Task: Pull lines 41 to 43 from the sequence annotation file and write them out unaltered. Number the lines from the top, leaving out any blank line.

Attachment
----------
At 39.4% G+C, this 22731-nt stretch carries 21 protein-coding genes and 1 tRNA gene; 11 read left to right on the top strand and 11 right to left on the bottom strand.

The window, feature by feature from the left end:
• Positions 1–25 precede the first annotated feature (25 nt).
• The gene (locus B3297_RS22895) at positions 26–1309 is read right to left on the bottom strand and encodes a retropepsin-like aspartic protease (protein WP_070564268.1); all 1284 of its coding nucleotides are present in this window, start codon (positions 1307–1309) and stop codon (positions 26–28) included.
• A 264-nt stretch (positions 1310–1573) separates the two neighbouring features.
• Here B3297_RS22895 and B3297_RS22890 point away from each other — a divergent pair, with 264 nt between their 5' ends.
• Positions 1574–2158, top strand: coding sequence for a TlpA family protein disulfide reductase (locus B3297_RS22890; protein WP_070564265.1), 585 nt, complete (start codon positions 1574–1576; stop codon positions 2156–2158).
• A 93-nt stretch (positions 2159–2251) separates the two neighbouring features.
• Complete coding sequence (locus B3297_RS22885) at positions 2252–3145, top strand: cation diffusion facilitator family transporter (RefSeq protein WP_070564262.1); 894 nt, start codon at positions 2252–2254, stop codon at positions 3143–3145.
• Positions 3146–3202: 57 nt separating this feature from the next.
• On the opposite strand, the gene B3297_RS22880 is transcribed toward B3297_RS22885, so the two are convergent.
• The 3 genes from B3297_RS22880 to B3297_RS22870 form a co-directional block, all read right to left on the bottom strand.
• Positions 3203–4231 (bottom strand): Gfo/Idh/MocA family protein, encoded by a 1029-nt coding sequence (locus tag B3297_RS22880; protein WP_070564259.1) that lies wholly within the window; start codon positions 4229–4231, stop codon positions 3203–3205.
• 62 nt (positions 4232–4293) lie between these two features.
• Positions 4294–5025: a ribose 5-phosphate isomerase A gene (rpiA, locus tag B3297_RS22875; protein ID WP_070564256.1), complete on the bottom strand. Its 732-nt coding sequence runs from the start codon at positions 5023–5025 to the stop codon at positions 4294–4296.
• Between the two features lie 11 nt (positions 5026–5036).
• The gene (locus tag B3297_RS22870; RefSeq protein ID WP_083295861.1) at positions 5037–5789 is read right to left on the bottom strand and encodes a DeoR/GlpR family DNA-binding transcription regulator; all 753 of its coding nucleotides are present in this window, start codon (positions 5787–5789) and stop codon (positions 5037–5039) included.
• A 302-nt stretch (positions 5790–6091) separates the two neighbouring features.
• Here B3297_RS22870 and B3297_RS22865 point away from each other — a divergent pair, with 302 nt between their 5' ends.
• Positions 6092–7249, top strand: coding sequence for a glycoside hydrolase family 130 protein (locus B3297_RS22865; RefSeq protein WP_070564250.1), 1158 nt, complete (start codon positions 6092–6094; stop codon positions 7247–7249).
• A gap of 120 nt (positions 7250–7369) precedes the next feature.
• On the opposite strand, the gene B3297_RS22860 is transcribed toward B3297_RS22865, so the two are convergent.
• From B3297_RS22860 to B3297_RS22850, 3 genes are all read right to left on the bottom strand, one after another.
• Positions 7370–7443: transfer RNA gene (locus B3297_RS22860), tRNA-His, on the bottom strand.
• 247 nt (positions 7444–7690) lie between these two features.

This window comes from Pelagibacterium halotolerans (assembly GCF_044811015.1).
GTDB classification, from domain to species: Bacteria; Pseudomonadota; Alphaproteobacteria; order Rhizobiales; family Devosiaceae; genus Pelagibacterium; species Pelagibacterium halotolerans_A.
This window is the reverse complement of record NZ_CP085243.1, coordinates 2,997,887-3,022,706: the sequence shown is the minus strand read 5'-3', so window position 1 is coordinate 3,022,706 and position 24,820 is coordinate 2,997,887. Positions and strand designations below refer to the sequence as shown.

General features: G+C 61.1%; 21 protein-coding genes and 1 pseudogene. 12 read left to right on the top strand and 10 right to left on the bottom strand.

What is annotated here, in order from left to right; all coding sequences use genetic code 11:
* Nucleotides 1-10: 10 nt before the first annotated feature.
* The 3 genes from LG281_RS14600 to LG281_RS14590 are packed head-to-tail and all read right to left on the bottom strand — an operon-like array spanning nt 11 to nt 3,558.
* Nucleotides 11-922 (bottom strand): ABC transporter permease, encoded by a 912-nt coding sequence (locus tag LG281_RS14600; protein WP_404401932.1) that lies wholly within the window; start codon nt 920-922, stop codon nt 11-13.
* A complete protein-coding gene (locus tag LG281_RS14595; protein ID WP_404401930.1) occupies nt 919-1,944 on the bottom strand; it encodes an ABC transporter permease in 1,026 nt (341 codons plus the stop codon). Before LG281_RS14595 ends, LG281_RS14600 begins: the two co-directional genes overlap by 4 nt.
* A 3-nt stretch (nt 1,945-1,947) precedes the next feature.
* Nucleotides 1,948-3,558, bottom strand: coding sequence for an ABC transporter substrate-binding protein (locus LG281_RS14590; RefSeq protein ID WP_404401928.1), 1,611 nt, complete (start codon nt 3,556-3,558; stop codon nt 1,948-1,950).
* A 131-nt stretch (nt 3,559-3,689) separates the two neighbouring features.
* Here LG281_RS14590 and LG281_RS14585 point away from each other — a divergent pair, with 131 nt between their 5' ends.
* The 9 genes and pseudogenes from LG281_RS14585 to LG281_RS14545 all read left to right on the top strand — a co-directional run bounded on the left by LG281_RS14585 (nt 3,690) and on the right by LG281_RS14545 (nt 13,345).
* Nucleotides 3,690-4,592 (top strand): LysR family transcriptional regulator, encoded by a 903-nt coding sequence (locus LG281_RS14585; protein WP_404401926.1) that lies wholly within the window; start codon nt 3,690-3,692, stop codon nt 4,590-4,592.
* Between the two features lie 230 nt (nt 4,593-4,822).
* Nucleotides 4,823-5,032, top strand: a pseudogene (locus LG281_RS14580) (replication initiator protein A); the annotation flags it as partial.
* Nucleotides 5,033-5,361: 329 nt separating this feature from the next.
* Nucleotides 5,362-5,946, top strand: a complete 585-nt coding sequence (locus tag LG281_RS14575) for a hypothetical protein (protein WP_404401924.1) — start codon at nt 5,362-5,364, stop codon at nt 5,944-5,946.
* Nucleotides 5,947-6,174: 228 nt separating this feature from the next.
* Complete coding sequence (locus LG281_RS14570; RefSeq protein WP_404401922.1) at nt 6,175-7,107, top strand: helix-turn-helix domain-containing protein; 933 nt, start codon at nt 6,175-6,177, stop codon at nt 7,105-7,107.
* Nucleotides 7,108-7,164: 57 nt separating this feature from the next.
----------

* Between the two features lie 230 nt (nt 4,593-4,822).
* Nucleotides 4,823-5,032, top strand: a pseudogene (locus LG281_RS14580) (replication initiator protein A); the annotation flags it as partial.
* Nucleotides 5,033-5,361: 329 nt separating this feature from the next.